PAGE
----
The nation's Republican governors were urged today to seek help from congressional Republicans in an effort to win more statehouses in 1986, a crucial factor in their hopes of achieving a major political realignment over the next several years and becoming the nation's majority party.

GOP pollsters Robert Teeter and Richard Wirthlin told the governors that, while more headlines have gone to Republican efforts to retain control of the Senate in 1986, the midterm elections will be "absolutely crucial" to the governors' desire to add to their numbers, and that control of statehouses is key to rebuilding the party at the grassroots level.

There are 16 Republican governors, a net gain of one in the 1984 elections. Two states, Virginia and New Jersey, hold gubernatorial races next year, with 35 governorships up in 1986.

V. Lance Tarrance, a Houston-based pollster, urged the governors to seek a working arrangement with the National Republican Congressional Committee, which is capable of raising large amounts of money, to help finance the organizational base needed to elect Republican governors and state legislators.

Tarrance, who said that gubernatorial elections increasingly turn on national rather than state issues, said the governors could use national party money for everything from recruiting candidates to hiring campaign consultants on a larger scale.

Teeter noted that governorships are "one place where the party has not recovered" from heavy losses in the post-Watergate 1974 elections.

"The governors are one area that's trailed organizationally," Teeter said. "They're independent races and they need some organizational way to broaden their base, raise money and get expertise. We need to concentrate on states where we have no governors for no good reason, particularly in the South and West."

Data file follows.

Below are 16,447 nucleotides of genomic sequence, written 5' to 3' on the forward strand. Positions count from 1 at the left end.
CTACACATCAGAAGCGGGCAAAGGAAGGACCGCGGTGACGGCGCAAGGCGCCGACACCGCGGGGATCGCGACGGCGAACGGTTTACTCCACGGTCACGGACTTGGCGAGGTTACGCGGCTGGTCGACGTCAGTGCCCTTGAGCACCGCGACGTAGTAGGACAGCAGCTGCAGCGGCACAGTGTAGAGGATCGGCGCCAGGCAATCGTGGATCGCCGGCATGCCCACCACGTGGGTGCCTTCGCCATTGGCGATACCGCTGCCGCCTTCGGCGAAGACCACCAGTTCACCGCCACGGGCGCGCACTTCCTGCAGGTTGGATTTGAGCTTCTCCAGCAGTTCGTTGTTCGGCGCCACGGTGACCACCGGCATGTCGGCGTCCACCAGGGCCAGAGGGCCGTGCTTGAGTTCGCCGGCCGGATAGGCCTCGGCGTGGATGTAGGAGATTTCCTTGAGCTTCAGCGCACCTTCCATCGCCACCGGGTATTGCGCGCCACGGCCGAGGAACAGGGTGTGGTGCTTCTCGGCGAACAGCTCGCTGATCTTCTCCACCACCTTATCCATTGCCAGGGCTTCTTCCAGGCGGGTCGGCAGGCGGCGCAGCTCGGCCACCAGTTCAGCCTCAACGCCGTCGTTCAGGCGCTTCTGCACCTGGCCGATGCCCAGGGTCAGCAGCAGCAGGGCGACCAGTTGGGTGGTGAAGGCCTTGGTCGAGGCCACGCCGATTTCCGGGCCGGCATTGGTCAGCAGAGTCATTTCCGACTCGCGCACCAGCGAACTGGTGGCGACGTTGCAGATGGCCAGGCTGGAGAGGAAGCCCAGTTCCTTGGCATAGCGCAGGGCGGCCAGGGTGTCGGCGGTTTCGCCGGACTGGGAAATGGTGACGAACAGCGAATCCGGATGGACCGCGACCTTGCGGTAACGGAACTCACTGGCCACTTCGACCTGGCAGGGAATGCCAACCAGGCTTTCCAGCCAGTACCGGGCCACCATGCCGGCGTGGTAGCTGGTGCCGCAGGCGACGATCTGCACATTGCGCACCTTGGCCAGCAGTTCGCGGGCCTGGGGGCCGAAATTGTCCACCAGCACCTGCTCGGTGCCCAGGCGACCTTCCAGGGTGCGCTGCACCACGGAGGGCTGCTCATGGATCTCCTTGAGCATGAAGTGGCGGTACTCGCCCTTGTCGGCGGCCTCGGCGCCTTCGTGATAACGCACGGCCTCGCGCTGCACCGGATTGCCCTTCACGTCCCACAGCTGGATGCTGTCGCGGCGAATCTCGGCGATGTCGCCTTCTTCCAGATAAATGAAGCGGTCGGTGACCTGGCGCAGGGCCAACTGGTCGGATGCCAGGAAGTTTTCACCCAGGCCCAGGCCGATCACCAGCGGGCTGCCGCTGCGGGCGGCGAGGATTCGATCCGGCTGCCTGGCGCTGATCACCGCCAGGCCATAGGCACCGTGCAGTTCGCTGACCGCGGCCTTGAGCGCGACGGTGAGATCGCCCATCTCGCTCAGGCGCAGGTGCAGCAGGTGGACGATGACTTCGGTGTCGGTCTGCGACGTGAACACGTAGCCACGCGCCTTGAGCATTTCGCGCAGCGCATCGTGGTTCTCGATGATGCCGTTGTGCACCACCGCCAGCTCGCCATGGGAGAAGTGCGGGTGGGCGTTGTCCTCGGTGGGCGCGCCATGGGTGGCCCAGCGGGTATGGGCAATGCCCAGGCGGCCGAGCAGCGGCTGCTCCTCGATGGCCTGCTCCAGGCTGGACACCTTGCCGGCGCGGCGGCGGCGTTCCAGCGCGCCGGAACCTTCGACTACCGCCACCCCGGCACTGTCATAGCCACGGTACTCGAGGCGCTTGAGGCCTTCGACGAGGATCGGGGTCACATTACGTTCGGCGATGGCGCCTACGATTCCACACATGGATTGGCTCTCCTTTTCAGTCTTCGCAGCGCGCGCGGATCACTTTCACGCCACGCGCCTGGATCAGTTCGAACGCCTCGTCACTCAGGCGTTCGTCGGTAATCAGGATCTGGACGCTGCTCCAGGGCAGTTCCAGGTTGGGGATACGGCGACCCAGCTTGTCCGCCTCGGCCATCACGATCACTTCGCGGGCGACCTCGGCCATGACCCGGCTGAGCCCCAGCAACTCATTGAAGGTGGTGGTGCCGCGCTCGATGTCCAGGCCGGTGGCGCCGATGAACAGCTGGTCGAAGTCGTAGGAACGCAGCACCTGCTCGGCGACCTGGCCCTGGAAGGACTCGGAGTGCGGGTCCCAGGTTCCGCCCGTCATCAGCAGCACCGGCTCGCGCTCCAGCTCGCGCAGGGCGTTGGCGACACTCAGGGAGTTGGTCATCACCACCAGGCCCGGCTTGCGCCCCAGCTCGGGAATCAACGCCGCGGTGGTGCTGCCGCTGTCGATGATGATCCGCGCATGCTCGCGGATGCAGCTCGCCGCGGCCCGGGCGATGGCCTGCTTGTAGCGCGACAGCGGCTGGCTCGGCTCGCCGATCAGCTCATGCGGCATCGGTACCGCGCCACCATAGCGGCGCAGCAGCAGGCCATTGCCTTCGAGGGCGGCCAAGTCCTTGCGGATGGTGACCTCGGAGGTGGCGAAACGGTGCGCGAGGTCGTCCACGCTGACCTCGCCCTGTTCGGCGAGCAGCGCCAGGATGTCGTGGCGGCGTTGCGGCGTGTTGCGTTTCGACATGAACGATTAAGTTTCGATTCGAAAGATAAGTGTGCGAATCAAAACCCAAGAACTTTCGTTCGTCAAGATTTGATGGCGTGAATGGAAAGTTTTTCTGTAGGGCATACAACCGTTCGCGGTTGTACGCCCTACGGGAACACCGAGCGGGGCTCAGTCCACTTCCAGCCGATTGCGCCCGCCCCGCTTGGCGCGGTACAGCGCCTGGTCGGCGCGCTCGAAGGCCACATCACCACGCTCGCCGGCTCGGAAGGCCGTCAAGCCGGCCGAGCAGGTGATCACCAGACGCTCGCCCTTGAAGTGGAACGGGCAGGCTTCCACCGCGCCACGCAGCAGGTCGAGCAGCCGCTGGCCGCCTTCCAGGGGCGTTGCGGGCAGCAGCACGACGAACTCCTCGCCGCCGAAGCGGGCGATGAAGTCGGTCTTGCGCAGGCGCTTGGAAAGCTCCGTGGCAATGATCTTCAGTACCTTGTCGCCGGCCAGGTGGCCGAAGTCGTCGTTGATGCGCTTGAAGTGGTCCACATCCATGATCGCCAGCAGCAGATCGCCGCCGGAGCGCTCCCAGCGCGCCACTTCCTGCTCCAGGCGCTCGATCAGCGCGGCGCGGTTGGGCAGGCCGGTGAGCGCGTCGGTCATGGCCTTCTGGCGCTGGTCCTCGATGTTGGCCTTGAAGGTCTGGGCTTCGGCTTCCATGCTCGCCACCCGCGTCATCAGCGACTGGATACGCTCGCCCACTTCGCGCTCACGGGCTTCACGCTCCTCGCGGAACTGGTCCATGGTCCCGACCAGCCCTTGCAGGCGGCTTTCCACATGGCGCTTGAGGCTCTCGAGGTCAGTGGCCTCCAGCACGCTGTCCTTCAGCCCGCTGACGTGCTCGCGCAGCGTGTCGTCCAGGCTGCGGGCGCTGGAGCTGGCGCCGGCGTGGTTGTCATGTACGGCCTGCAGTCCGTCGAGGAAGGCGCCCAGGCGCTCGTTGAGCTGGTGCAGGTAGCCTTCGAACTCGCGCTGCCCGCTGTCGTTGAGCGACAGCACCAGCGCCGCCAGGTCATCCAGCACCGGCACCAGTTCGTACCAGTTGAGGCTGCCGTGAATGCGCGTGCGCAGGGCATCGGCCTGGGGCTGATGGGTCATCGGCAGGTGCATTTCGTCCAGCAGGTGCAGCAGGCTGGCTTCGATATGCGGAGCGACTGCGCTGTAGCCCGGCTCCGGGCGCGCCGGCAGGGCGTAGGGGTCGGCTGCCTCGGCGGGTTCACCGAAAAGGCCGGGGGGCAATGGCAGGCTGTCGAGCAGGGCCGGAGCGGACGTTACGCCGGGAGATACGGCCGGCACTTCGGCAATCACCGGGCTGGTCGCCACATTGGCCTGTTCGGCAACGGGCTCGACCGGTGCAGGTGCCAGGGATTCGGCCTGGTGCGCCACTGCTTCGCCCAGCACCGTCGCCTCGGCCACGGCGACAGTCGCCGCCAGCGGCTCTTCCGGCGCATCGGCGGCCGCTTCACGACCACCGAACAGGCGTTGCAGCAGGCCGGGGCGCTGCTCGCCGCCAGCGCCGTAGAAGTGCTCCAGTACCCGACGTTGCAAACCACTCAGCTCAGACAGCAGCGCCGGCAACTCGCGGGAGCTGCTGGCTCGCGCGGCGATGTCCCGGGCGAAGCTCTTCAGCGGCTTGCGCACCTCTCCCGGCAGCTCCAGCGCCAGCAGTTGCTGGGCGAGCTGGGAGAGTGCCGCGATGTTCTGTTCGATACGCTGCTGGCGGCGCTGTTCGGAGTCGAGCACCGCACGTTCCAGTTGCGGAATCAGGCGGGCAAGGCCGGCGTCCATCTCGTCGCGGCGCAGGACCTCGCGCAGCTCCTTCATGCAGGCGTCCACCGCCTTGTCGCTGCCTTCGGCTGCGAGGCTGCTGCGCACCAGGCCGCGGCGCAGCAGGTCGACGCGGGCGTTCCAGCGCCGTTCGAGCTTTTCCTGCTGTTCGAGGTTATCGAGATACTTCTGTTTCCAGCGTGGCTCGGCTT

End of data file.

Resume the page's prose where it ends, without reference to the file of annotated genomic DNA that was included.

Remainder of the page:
"I'm going to make the rounds in Washington to make it clear that we plan to play a bigger role in 1986," said Gov. Richard L. Thornburgh of Pennsylvania, the new chairman of the Republican Governors Association. "The theme of this meeting is the distortion between the sweep in the presidential election and the number of us here. Reagan's sweeping win doesn't necessarily lead to majority status or legislative control, but it and the numbers on party identification are a resource to tap into."

Frank F. Fahrenkopf Jr., chairman of the Republican National Committee, told the governors that while realignment had not yet occurred, "the opportunity is here. The future is bright if we don't blow it."

He said that in one national poll taken after the November elections, 32 percent of respondents identified themselves as Republicans, 32 percent as Democrats and 36 percent as Independents. Four years ago, he said, the same poll showed 46 percent describing themselves as Democrats, 26 percent as Republicans and 26 percent as Independents.

Along with winning more statehouses, the governors also emphasized the need to elect more state legislators before 1990, when the next census will be taken and the House of Representatives will be reapportioned.

Pierre S. (Pete) du Pont IV, the outgoing governor of Delaware who is running for the 1988 Republican presidential nomination, has a political action committee, "GOPAC," that has contributed money and technical advice exclusively to state legislative candidates.

"You can't work from the top down with the right guy at the top of the ticket, you've got to have that army," he said. "The GOP is not the majority party today and it won't be until we get down to the governors, mayors and county commissioners."

Wirthlin said that while there has not yet been a realignment, "the political landscape has been altered mightily."

This is because of Republican gains with white southerners, Catholics, Hispanics and the young, which are traditionally Democratic groups.

Republican gains among younger voters this year were dramatic. In 1980, Reagan won 44 percent of voters age 24 or younger but in 1984 won a whopping 64 percent.

"They're harbingers," Wirthlin said. "That first vote is critical because there's a good chance you can keep it for the next 10 presidential elections."